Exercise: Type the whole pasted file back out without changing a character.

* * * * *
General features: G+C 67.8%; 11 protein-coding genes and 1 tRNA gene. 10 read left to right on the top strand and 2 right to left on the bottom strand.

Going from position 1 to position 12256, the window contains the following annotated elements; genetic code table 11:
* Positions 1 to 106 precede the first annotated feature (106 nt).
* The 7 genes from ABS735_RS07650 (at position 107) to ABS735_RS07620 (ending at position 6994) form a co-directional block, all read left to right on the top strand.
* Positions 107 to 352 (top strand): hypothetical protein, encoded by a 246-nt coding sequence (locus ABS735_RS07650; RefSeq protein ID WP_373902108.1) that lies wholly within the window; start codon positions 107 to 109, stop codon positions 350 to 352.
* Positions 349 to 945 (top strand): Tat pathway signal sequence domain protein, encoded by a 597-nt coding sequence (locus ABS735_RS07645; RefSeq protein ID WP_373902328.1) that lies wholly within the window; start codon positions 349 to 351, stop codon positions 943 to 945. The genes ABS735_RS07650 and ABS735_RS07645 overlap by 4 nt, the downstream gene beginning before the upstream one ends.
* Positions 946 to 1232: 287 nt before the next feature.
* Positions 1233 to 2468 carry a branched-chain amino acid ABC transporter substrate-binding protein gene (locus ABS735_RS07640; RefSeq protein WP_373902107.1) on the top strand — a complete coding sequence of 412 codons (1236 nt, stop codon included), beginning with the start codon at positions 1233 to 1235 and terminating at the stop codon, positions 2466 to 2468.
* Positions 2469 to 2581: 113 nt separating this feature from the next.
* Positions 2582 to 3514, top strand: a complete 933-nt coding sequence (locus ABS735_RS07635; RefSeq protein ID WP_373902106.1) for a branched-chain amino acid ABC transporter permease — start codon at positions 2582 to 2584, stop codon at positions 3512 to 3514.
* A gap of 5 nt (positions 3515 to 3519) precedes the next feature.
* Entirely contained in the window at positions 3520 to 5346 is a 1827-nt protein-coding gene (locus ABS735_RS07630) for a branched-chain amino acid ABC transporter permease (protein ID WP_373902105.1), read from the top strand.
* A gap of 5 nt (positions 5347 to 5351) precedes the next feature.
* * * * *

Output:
General features: G+C 67.8%; 11 protein-coding genes and 1 tRNA gene. 10 read left to right on the top strand and 2 right to left on the bottom strand.

Going from position 1 to position 12256, the window contains the following annotated elements; genetic code table 11:
* Positions 1 to 106 precede the first annotated feature (106 nt).
* The 7 genes from ABS735_RS07650 (at position 107) to ABS735_RS07620 (ending at position 6994) form a co-directional block, all read left to right on the top strand.
* Positions 107 to 352 (top strand): hypothetical protein, encoded by a 246-nt coding sequence (locus ABS735_RS07650; RefSeq protein ID WP_373902108.1) that lies wholly within the window; start codon positions 107 to 109, stop codon positions 350 to 352.
* Positions 349 to 945 (top strand): Tat pathway signal sequence domain protein, encoded by a 597-nt coding sequence (locus ABS735_RS07645; RefSeq protein ID WP_373902328.1) that lies wholly within the window; start codon positions 349 to 351, stop codon positions 943 to 945. The genes ABS735_RS07650 and ABS735_RS07645 overlap by 4 nt, the downstream gene beginning before the upstream one ends.
* Positions 946 to 1232: 287 nt before the next feature.
* Positions 1233 to 2468 carry a branched-chain amino acid ABC transporter substrate-binding protein gene (locus ABS735_RS07640; RefSeq protein WP_373902107.1) on the top strand — a complete coding sequence of 412 codons (1236 nt, stop codon included), beginning with the start codon at positions 1233 to 1235 and terminating at the stop codon, positions 2466 to 2468.
* Positions 2469 to 2581: 113 nt separating this feature from the next.
* Positions 2582 to 3514, top strand: a complete 933-nt coding sequence (locus ABS735_RS07635; RefSeq protein ID WP_373902106.1) for a branched-chain amino acid ABC transporter permease — start codon at positions 2582 to 2584, stop codon at positions 3512 to 3514.
* A gap of 5 nt (positions 3515 to 3519) precedes the next feature.
* Entirely contained in the window at positions 3520 to 5346 is a 1827-nt protein-coding gene (locus ABS735_RS07630) for a branched-chain amino acid ABC transporter permease (protein ID WP_373902105.1), read from the top strand.
* A gap of 5 nt (positions 5347 to 5351) precedes the next feature.